The contribution of the traditional sector in fish catch grew by 5.2 per cent to 267,981 tonnes last year, up from 254,767 tonnes in the previous year. In terms of value, the traditional segment brought in OMR199.65 million in 2016, against OMR169.42 million for the previous year.
Coastal fishing constituted 2,721 tonnes, registering a growth of 34.5 per cent over the previous year.
According to earlier reports, the Sultanate’s fish catch, including production through aquaculture, is expected to double to touch 500,000 tonnes per annum by 2020.
The overall plan to develop the fisheries sector, applicable from 2013 to 2020, included massive fleet expansion, additional harbours, development of fish markets, support to fishermen, aquaculture development and additional fish processing and logistics services.
Oman, with its long coastal line of 3,262 kilometres, has great potential to develop the fisheries sector to serve global markets.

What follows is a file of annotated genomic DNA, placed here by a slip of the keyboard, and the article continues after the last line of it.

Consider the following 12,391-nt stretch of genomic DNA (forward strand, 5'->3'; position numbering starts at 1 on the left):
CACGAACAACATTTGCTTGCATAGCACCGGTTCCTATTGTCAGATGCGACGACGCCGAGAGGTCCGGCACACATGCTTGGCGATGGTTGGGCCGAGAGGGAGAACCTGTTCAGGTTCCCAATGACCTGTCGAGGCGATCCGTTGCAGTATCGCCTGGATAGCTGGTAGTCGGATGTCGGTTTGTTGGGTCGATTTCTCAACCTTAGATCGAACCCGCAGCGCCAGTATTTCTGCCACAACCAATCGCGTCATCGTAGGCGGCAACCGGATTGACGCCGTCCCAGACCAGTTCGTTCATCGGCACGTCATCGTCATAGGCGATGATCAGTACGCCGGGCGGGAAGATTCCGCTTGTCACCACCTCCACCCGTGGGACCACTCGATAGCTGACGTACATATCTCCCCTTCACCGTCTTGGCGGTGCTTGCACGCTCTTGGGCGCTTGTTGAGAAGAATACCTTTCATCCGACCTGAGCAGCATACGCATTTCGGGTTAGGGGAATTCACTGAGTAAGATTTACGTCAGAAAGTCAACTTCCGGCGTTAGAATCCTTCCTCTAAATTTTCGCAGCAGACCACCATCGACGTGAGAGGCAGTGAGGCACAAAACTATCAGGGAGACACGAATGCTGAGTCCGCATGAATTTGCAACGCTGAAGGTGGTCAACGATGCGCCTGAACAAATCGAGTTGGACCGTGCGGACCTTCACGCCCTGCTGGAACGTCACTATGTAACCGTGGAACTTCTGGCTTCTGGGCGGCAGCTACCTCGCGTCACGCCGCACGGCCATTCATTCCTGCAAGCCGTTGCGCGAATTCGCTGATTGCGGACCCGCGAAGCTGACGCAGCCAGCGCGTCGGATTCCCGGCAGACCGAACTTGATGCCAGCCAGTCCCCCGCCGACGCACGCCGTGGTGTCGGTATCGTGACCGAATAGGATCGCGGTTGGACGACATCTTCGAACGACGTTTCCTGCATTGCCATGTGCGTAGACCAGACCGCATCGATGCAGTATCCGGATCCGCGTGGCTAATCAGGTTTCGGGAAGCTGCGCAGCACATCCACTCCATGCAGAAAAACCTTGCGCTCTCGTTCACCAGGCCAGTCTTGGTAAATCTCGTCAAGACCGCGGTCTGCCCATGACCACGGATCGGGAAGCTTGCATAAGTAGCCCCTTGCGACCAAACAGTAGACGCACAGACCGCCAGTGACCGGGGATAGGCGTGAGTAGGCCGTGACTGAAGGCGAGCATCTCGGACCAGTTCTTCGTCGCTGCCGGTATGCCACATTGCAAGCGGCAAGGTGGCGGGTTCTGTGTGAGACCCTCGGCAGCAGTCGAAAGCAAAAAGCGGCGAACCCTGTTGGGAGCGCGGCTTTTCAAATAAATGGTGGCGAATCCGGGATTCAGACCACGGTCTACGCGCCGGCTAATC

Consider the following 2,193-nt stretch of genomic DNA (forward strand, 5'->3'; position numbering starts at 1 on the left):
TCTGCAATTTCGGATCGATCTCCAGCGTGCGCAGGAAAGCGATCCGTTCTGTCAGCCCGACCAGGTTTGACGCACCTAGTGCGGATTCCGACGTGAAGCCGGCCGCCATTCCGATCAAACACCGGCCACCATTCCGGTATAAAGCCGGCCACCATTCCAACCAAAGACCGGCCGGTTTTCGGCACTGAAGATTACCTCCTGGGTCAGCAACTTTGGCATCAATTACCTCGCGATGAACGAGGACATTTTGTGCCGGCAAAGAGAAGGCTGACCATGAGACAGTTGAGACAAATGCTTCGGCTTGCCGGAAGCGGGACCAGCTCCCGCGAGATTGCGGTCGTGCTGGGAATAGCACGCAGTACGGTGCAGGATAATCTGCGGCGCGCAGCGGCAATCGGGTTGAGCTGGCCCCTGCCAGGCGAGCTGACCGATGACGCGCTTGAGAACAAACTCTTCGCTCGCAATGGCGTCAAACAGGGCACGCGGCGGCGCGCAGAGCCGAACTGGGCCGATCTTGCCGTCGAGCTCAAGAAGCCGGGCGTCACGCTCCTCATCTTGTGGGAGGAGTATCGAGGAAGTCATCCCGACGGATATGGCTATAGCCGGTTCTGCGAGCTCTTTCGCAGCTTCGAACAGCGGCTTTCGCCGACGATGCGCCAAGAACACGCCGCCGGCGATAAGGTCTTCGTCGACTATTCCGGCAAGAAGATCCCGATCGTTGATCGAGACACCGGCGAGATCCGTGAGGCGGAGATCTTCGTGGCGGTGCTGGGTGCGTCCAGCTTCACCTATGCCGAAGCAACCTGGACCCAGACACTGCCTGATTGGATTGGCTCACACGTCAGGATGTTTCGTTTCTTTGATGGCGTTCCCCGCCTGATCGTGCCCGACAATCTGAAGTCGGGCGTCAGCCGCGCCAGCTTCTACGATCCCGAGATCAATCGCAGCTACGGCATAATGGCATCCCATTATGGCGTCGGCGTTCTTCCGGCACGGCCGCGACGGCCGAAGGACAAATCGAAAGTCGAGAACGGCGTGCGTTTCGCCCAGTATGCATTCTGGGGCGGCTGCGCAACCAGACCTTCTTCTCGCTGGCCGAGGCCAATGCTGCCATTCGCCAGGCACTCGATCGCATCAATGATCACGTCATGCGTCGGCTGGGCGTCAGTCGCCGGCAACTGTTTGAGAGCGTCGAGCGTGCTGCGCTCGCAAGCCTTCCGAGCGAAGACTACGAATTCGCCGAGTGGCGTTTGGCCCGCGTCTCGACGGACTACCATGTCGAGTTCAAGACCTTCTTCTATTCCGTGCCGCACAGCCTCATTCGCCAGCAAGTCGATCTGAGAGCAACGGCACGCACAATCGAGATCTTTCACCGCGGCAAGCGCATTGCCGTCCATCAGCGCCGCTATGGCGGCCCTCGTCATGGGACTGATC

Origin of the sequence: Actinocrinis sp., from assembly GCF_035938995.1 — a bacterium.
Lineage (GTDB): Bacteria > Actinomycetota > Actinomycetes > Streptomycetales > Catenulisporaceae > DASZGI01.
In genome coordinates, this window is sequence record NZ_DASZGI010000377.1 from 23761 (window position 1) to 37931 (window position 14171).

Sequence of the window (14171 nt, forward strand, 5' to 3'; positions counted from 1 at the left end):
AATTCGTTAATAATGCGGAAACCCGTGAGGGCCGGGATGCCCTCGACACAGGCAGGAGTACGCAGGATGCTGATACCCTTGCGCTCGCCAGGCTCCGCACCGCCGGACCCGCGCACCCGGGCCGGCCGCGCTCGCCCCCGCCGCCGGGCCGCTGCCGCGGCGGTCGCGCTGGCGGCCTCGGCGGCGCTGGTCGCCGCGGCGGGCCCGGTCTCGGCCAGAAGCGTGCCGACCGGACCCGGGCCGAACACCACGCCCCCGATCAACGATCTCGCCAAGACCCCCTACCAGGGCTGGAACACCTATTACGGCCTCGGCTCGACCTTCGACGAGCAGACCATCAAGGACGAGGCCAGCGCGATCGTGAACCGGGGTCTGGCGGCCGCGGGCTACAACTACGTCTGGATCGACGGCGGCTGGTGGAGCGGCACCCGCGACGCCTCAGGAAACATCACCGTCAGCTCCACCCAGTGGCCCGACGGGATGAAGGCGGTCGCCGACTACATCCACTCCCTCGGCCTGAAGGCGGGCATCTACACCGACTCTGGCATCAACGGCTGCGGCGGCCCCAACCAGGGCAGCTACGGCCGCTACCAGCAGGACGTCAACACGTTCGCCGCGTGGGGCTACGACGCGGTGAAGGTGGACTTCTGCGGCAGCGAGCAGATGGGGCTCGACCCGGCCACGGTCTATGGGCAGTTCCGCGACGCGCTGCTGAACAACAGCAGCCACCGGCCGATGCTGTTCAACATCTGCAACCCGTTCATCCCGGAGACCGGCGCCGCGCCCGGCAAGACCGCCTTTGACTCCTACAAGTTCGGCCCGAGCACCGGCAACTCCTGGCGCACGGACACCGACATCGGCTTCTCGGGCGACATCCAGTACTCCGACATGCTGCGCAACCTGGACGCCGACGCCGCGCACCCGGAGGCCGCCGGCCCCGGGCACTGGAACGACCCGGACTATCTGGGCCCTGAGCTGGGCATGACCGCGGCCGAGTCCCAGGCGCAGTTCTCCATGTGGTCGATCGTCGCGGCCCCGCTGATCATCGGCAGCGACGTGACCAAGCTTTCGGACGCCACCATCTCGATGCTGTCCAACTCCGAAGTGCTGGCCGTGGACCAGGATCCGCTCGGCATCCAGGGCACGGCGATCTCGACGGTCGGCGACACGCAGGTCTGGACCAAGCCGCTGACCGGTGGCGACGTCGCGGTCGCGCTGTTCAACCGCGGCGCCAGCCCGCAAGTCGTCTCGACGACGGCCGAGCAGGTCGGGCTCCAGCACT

The fisheries sector is one of the promising sectors in diversifying sources of national income, creating job opportunities and ensuring high value-added products.
Oman expects an additional 10,000 to 15,000 new employment opportunities to be created by 2020. Currently, the Sultanate has 46,000 people, who depend on fishing for their livelihood.
New employment opportunities will be available in different areas, such as fishermen, crew, processing plants, fish marketing firms, feed production, export agencies and aquaculture fields.
Another major focus is to manage the fisheries sector in a proper way by avoiding over fishing.
To strengthen fish production, Oman is also developing the Middle East’s biggest fishing harbour, facilities for sea food processing and packaging, facilities for storing raw materials and deep freezers for exports in the Duqm special economic zone.
The Duqm fishing harbour and integrated processing zone is being developed by the Special Economic Zone Authority at Duqm (Sezad), in collaboration with the Ministry of Agriculture and Fisheries. The integrated processing facility, which will have around 60 fish processing units close to the harbour, is in the design stage now.
Also, Oman is in the process of developing eight more fishing harbours and ports of varying sizes, with a sizable investment as part of a comprehensive plan to strengthen the fisheries sector and create additional employment opportunities for youth.
By 2020, as many as 30 fishing harbours or ports are expected to be operational, against 20 such ports now.